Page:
New Orleans Style!

By Kathy Taylor Ancar

As I recognize the opening bars of Stevie Wonder’s That Girl, I hurriedly rinse my seasoning-coated hands, turn up the volume on the portable radio sitting on the kitchen counter, and resume chopping. Only now, I’m doing so to the beat of the song, and singing along. My onion-induced tears are pleasantly replaced by an ever-widening smile as I am overcome with a wave of nostalgia as I am quickly transported back some 30+ years in time to my first memory of preparing Sunday dinner. You see, while most of you were carefully following the instructions on recipe cards and in cookbooks, I learned how to cook to music.

As the song plays, I revisit the sights, sounds and smells of my grandmother’s kitchen so many Sunday mornings ago.

Up bright and early, preparing breakfast before church, she’d awaken us with the smells of fresh brewed [and very strong] Louisiana coffee, as well as the unmistakable cracking and popping sounds of bacon and eggs frying. But, it was after church that the kitchen really came alive.

Once she took off her church clothes, Mamee’ put on what I refer to as “the Sunday morning cooking music.” In my grandmother’s kitchen, in perfect harmony with the rhythmic sounds of seasonings being chopped and pots being stirred, were Ray Charles’ Country and Western and Englebert Humperdink’s Last Waltz.

To this day, the sound of Ray Charles’s Georgia on My Mind makes me hungry for roast, rice and gravy, peas, hot buttered dinner rolls and potato salad! (no matter what you cooked for Sunday dinner in my family, there was the ever-present potato salad – you’ll soon see what I’m talking about.)

On the other side of town, while frying chicken and chopping seasoning for her dirty rice and potato salad, my mom would put a stack of 45’s on the turntable and cook to the sounds of Sam Cook, James Brown, Bobby Blue Bland, Johnny Adams and Etta James. Because she was a lover of just about all music, as my three brothers and I got older, my mother allowed us to incorporate our music. And so dinner in the late sixties and early seventies was prepared to the sounds of Archie Bell and the Drells, The Jackson Five, The Supremes, Marvin Gaye and The Temptations – in addition to her old favorites

Over at my nanny’s house, while it was okay to prepare the okra gumbo, fried chicken, stuffed eggplant and potato salad to the sounds of Santana and Sly and the Family Stone, once dinner was on the table, it was time for Nancy Wilson, Johnny Mathis and Dionne Warwick! One Sunday, in our haste to sit down to dinner, we neglected to change the music. Uncle Cal, after a few bites said, “Hey! No wonder I’m eating so fast! Get that music off – now!” We laughed when we realized that we were all chewing to the beat of Sly’s Dance to the Music.

And then there was Aunt Velma, who not only played music while she cooked, but was known to lower the fire under the pots of crab stew, court bouillon, (pronounced coo-be-yon) or potatoes (for the ever-present potato salad) to give you a little cha-cha-cha or two-step lesson when certain dance tunes came on!

When I first got married, I cooked to Bob Marley, Steely Dan, Aretha and the Commodores. When my sons were teenagers, although I tried to teach them to cook to the smooth sounds of Aaron Neville and Luther Vandross, every now and then they’d slip a little rap in on me.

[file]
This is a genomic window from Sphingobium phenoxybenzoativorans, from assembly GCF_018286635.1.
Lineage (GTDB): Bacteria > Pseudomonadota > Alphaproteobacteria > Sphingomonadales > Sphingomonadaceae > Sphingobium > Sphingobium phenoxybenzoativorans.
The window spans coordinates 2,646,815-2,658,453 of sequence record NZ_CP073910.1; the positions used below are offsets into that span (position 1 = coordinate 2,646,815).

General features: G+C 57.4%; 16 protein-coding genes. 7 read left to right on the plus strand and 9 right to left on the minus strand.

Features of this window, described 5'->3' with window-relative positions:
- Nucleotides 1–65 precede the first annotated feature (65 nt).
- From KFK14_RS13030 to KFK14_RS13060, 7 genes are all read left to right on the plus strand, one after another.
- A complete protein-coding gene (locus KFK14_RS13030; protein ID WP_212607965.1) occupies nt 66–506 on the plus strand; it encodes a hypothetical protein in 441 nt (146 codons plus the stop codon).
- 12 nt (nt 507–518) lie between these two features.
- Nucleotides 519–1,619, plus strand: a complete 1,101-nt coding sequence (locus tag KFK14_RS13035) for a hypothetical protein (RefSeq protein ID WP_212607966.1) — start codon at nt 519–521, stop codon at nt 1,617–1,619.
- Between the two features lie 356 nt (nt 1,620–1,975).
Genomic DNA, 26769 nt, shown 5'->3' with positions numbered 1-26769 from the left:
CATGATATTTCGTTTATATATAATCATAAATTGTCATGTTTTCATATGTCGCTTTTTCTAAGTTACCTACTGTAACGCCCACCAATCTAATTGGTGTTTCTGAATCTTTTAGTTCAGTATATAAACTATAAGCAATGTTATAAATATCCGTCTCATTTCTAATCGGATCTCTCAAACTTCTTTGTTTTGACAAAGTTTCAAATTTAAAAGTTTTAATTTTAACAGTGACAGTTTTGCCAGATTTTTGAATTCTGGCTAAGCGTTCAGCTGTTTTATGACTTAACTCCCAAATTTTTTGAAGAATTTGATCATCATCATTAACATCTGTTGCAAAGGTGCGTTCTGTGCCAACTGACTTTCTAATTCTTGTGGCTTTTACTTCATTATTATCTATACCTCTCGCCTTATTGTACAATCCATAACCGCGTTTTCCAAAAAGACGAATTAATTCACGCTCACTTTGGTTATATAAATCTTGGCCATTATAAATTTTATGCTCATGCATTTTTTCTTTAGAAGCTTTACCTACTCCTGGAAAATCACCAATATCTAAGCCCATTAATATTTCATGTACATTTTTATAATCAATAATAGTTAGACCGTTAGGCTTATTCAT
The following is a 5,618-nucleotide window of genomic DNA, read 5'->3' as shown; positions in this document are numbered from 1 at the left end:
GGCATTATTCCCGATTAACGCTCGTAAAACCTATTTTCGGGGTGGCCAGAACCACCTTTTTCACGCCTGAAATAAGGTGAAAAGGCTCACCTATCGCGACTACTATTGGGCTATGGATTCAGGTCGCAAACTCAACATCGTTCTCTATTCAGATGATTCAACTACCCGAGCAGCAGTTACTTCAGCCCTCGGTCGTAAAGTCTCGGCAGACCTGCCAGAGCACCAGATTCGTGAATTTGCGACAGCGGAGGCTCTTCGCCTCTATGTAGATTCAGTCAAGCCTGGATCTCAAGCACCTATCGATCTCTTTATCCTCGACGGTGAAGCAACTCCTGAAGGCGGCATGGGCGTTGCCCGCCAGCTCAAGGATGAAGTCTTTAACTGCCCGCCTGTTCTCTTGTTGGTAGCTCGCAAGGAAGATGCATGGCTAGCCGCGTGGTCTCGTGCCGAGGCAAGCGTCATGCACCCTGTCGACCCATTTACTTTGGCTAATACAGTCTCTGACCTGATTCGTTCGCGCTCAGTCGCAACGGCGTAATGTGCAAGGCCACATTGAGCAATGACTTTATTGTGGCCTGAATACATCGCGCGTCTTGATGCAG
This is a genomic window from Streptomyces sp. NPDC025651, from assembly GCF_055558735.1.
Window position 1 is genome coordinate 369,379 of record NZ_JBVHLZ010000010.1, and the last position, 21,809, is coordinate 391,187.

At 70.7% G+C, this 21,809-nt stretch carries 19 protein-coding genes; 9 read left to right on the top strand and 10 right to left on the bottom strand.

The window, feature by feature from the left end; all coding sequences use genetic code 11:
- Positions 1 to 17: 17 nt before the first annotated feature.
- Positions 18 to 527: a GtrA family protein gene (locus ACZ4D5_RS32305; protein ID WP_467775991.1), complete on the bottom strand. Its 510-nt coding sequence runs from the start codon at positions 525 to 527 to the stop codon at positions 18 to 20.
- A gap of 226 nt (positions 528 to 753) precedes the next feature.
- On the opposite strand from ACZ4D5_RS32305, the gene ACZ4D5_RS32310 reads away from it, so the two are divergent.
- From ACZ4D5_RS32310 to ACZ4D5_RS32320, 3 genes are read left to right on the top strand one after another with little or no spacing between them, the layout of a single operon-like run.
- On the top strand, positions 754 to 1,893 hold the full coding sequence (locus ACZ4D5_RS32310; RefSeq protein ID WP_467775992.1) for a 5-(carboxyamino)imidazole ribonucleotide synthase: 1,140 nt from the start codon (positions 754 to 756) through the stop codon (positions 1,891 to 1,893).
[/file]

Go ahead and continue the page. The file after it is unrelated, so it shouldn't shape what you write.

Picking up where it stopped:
But that’s okay. You see, the music doesn’t matter. Not really. What matters is laughing, talking, dancing and cooking together. What matters is carrying on the tradition and sharing with your kids the music and recipes of your youth.

I remember one Sunday morning when my boys were just entering their teens and had requested meatballs and spaghetti for dinner. I assigned them their usual tasks “Blaine – chop the seasonings…Devon – let’s start rolling the meatballs…” and we began cooking – in complete silence! No talking, no laughter – just the very non-melodious banging of pots and pans.

After what seemed like an eternity Devon suddenly said, “Hey! Where’s the music!?” Then Blaine came alive. “Mom! You’ve gotta hear this CD – I know you don’t particularly care for rap, but I think you’ll like the beat on this song…”

As we continued preparing dinner to the beats of some guy named B.G., the kitchen suddenly came alive as the smells of simmering seasonings and sauce harmonized with laughter, dancing [actually, they were laughing at me trying to do their dances] and the now rhythmic rattling of pots and pans.

Yeah, son, you’re right. Mom definitely likes the beat of this one!

To this day I do not own a recipe book. Everything I cook is by sight and smell. Although I can’t give you the precise measurements on any ingredient that goes into a dish I prepare, I can probably tell you what music was playing when my sons and I perfected the recipe, as they too have mastered the art of cookin’ to the beat!

On a recent visit, my heart was full with love and pride as I observed my oldest son sit his 2-year-old daughter on the kitchen counter to “help” her Daddy prepare her lunch. As he moved around the kitchen singing Disney tunes and playing with her, it felt good to see that this tradition, like our special recipes, will be passed on to the next generation! is committed to presenting diverse points of view. However, the viewpoint expressed in this article is the opinion of the author and is not necessarily the viewpoint of the owners or employees at IMD.